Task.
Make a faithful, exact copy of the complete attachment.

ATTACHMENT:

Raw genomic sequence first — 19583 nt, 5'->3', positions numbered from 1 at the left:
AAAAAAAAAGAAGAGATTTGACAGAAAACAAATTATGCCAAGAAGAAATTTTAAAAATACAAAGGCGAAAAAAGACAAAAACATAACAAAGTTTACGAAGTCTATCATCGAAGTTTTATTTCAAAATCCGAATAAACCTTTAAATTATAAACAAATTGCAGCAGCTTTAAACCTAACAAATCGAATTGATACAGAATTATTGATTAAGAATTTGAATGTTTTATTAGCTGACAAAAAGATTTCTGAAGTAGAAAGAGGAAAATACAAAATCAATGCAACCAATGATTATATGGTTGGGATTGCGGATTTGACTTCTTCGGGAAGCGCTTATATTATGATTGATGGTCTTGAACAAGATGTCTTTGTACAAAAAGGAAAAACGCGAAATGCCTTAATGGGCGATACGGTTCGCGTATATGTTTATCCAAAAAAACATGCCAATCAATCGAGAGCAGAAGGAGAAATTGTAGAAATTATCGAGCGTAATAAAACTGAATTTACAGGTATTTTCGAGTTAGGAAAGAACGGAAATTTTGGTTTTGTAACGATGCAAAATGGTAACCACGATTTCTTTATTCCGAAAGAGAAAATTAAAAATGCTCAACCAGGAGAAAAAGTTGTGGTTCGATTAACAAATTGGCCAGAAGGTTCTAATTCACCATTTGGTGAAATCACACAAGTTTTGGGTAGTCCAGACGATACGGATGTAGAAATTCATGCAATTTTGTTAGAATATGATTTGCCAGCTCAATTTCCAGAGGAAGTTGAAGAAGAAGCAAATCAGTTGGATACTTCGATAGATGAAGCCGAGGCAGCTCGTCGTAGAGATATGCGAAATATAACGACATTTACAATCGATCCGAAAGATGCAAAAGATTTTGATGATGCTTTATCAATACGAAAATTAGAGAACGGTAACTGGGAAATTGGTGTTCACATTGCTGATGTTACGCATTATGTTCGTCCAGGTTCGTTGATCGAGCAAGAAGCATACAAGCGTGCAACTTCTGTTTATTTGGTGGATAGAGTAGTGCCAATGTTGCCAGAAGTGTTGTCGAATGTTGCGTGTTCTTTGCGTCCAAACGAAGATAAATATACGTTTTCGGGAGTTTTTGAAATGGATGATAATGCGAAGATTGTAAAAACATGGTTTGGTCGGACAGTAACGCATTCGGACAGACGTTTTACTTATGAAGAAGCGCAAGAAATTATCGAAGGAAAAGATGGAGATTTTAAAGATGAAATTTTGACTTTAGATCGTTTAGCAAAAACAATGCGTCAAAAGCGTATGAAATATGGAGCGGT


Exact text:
Raw genomic sequence first — 19583 nt, 5'->3', positions numbered from 1 at the left:
AAAAAAAAAGAAGAGATTTGACAGAAAACAAATTATGCCAAGAAGAAATTTTAAAAATACAAAGGCGAAAAAAGACAAAAACATAACAAAGTTTACGAAGTCTATCATCGAAGTTTTATTTCAAAATCCGAATAAACCTTTAAATTATAAACAAATTGCAGCAGCTTTAAACCTAACAAATCGAATTGATACAGAATTATTGATTAAGAATTTGAATGTTTTATTAGCTGACAAAAAGATTTCTGAAGTAGAAAGAGGAAAATACAAAATCAATGCAACCAATGATTATATGGTTGGGATTGCGGATTTGACTTCTTCGGGAAGCGCTTATATTATGATTGATGGTCTTGAACAAGATGTCTTTGTACAAAAAGGAAAAACGCGAAATGCCTTAATGGGCGATACGGTTCGCGTATATGTTTATCCAAAAAAACATGCCAATCAATCGAGAGCAGAAGGAGAAATTGTAGAAATTATCGAGCGTAATAAAACTGAATTTACAGGTATTTTCGAGTTAGGAAAGAACGGAAATTTTGGTTTTGTAACGATGCAAAATGGTAACCACGATTTCTTTATTCCGAAAGAGAAAATTAAAAATGCTCAACCAGGAGAAAAAGTTGTGGTTCGATTAACAAATTGGCCAGAAGGTTCTAATTCACCATTTGGTGAAATCACACAAGTTTTGGGTAGTCCAGACGATACGGATGTAGAAATTCATGCAATTTTGTTAGAATATGATTTGCCAGCTCAATTTCCAGAGGAAGTTGAAGAAGAAGCAAATCAGTTGGATACTTCGATAGATGAAGCCGAGGCAGCTCGTCGTAGAGATATGCGAAATATAACGACATTTACAATCGATCCGAAAGATGCAAAAGATTTTGATGATGCTTTATCAATACGAAAATTAGAGAACGGTAACTGGGAAATTGGTGTTCACATTGCTGATGTTACGCATTATGTTCGTCCAGGTTCGTTGATCGAGCAAGAAGCATACAAGCGTGCAACTTCTGTTTATTTGGTGGATAGAGTAGTGCCAATGTTGCCAGAAGTGTTGTCGAATGTTGCGTGTTCTTTGCGTCCAAACGAAGATAAATATACGTTTTCGGGAGTTTTTGAAATGGATGATAATGCGAAGATTGTAAAAACATGGTTTGGTCGGACAGTAACGCATTCGGACAGACGTTTTACTTATGAAGAAGCGCAAGAAATTATCGAAGGAAAAGATGGAGATTTTAAAGATGAAATTTTGACTTTAGATCGTTTAGCAAAAACAATGCGTCAAAAGCGTATGAAATATGGAGCGGT